Vineet Arora, MD, MA; Carrie Dunphy, BS; Vivian Y. Chang, BA; Fawaz Ahmad, MS; Holly J. Humphrey, MD; David Meltzer, MD, PhD
Acknowledgments: The authors thank Dr. Eve Van Cauter, Dr. Kristen Knutson, and Mr. Armand Ryden of the University of Chicago Sleep Laboratory for their financial support and assistance during the study; Ms. Jennifer Higa for her assistance in manuscript preparation; and Ms. Joyce Keldsen in Paging Services at University of Chicago Hospitals for her support and assistance in obtaining paging logs. They also thank Julie Johnson, PhD; Juned Siddique, DrPH; and Paul Rathouz, PhD for their helpful commentary on analytic issues. Finally, the authors thank Dr. Harvey Golomb from the Department of Medicine for his financial support and encouragement and Dr. James Woodruff, Internal Medicine Residency Program Director, for the enthusiastic support and participation of the interns, residents, and chief residents of the 2003–2004 University of Chicago Internal Medicine Residency Program.
Grant Support: By the University of Chicago Department of Medicine and the Pritzker School of Medicine. Drs. Arora and Meltzer are supported by the National Institute for General Medical Sciences (1 R01 GM075292-01 [Effectiveness of TEACH Research]). Dr. Meltzer and Mr. Ahmad were supported by the Agency for Healthcare Research and Quality (R01 10597 [A Multicenter Trial of Academic Hospitalists]) while most of the work was performed. Ms. Dunphy was supported by the Pritzker School of Medicine Summer Research Program; Ms. Chang was supported by a short-term training grant (5 T35DK062719-16).
Potential Financial Conflicts of Interest: None disclosed.
Requests for Single Reprints: Vineet Arora, MD, MA, University of Chicago, 5841 South Maryland Avenue, MC 2007, AMB W216, Chicago, IL 60637; e-mail, email@example.com.
Current Author Addresses: Drs. Arora and Meltzer: University of Chicago, 5841 South Maryland Avenue, MC 2007, AMB B200, Chicago, IL 60637.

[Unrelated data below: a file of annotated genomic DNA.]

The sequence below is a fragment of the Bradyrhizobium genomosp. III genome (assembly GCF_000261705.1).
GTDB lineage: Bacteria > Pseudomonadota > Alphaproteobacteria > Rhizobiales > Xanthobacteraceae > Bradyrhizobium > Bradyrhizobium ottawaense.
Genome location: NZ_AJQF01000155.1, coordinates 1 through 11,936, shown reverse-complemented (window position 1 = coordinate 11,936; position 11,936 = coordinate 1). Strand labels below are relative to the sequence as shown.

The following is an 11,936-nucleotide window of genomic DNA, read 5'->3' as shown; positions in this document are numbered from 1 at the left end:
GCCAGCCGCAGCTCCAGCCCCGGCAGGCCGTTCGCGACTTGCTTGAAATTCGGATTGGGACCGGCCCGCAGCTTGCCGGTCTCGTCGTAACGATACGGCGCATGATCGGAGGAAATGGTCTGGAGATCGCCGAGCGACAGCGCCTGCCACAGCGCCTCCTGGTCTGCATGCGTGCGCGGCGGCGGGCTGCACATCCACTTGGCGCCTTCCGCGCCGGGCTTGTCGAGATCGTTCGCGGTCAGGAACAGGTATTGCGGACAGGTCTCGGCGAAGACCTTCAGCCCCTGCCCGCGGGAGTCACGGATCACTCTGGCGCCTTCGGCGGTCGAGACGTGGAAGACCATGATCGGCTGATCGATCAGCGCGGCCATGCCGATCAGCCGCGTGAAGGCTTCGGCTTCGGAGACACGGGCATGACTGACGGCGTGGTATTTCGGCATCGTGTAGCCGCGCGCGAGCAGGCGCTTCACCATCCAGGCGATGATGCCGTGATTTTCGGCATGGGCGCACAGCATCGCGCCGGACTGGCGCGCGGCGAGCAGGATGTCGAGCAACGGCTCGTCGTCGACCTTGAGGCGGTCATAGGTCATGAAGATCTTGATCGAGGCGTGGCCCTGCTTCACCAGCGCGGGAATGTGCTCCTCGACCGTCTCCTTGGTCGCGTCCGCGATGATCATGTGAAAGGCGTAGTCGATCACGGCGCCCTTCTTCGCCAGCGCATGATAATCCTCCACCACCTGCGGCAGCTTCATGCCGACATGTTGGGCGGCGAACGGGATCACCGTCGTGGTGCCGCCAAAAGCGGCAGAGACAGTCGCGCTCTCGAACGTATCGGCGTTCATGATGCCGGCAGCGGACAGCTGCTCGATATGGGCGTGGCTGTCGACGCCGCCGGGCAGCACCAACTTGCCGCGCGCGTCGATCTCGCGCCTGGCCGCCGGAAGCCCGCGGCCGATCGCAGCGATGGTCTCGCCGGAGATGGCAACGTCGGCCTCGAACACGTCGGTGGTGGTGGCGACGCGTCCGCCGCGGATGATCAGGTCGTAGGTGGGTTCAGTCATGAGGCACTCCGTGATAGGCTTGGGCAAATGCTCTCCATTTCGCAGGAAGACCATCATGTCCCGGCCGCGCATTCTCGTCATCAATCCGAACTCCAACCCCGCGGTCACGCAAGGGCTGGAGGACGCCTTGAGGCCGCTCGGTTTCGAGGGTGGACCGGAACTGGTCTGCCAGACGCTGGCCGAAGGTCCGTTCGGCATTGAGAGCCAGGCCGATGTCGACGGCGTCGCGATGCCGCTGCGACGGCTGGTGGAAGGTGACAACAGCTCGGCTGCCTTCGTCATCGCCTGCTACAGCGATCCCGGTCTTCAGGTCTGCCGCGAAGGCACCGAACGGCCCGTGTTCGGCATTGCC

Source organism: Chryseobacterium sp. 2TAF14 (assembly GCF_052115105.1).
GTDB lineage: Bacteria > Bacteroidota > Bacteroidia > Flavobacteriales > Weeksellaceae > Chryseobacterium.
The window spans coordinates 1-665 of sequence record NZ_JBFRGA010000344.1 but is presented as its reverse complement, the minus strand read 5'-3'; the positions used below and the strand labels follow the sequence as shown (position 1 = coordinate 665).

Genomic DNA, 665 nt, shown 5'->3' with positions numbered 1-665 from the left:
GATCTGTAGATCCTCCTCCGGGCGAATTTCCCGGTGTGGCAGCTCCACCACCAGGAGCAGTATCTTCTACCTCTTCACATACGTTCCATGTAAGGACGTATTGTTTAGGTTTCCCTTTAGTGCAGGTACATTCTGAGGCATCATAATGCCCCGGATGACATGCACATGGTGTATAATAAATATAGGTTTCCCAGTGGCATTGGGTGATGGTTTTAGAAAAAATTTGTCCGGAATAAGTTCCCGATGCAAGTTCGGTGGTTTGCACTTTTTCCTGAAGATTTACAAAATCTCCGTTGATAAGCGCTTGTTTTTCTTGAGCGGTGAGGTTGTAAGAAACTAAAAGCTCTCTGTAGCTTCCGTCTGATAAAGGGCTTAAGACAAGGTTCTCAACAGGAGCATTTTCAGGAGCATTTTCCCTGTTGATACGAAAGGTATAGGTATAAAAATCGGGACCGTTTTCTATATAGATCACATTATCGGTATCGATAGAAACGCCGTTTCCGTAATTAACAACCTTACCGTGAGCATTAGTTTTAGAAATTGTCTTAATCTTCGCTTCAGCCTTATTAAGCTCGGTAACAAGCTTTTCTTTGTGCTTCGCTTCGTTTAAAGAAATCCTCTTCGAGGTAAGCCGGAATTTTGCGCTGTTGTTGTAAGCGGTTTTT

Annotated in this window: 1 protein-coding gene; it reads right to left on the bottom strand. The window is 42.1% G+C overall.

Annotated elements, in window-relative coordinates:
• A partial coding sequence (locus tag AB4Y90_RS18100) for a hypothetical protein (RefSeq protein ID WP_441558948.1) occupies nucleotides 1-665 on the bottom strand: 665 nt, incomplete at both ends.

Ms. Dunphy, Ms. Chang, and Dr. Humphrey: University of Chicago Pritzker School of Medicine, 924 East 57th Street, Chicago, IL 60637.
Mr. Ahmad: University of Arkansas for Medical Sciences College of Medicine, 4301 West Markham, Little Rock, AR 72205.
Author Contributions: Conception and design: V. Arora, F. Ahmad, H.J. Humphrey, D. Meltzer.
Analysis and interpretation of the data: V. Arora, C. Dunphy, V.Y. Chang, F. Ahmad, H.J. Humphrey, D. Meltzer.
Drafting of the article: V. Arora, C. Dunphy, V.Y. Chang, H.J. Humphrey, D. Meltzer.
Critical revision of the article for important intellectual content: V. Arora, C. Dunphy, V.Y. Chang, H.J. Humphrey, D. Meltzer.
Final approval of the article: V. Arora, C. Dunphy, F. Ahmad, H.J. Humphrey, D. Meltzer.
Provision of study materials or patients: V. Arora, F. Ahmad, H.J. Humphrey, D. Meltzer.
Statistical expertise: V. Arora, C. Dunphy, D. Meltzer.
Obtaining of funding: V. Arora, V.Y. Chang, H.J. Humphrey, D. Meltzer.
Administrative, technical, or logistic support: V. Arora, C. Dunphy, V.Y. Chang, F. Ahmad, H.J. Humphrey, D. Meltzer.
Collection and assembly of data: V. Arora, C. Dunphy, V.Y. Chang, F. Ahmad, D. Meltzer.
Arora V., Dunphy C., Chang V., Ahmad F., Humphrey H., Meltzer D.; The Effects of On-Duty Napping on Intern Sleep Time and Fatigue. Ann Intern Med. 2006;144:792-798. doi: 10.7326/0003-4819-144-11-200606060-00005
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Published: Ann Intern Med. 2006;144(11):792-798.
In July 2003, the Accreditation Council for Graduate Medical Education (ACGME) restricted resident duty hours because of concerns about the effects of sleep deprivation on physician health and patient care (1-6). Of note, extended work shifts up to 30 consecutive hours are still allowed. However, the limit is already challenged by studies demonstrating improved attention and reductions in medication errors and motor vehicle accidents with shifts that are much shorter in duration (7-9). While these studies have focused on the optimal length of a shift, little attention has been devoted to another evidence-based method of reducing fatigue. Naps are a proven method of alleviating fatigue in workers in the transportation and manufacturing industries who work long shifts (10-13). In fact, naps of even less than 1 hour have been shown to reduce fatigue (10). Because of this, several groups, including the Agency for Healthcare Research and Quality, endorse naps as a method to relieve fatigue in long work shifts (14). In addition, the American Academy of Sleep Medicine, in its educational program designed for physicians-in-training, recommends naps to relieve fatigue (15).
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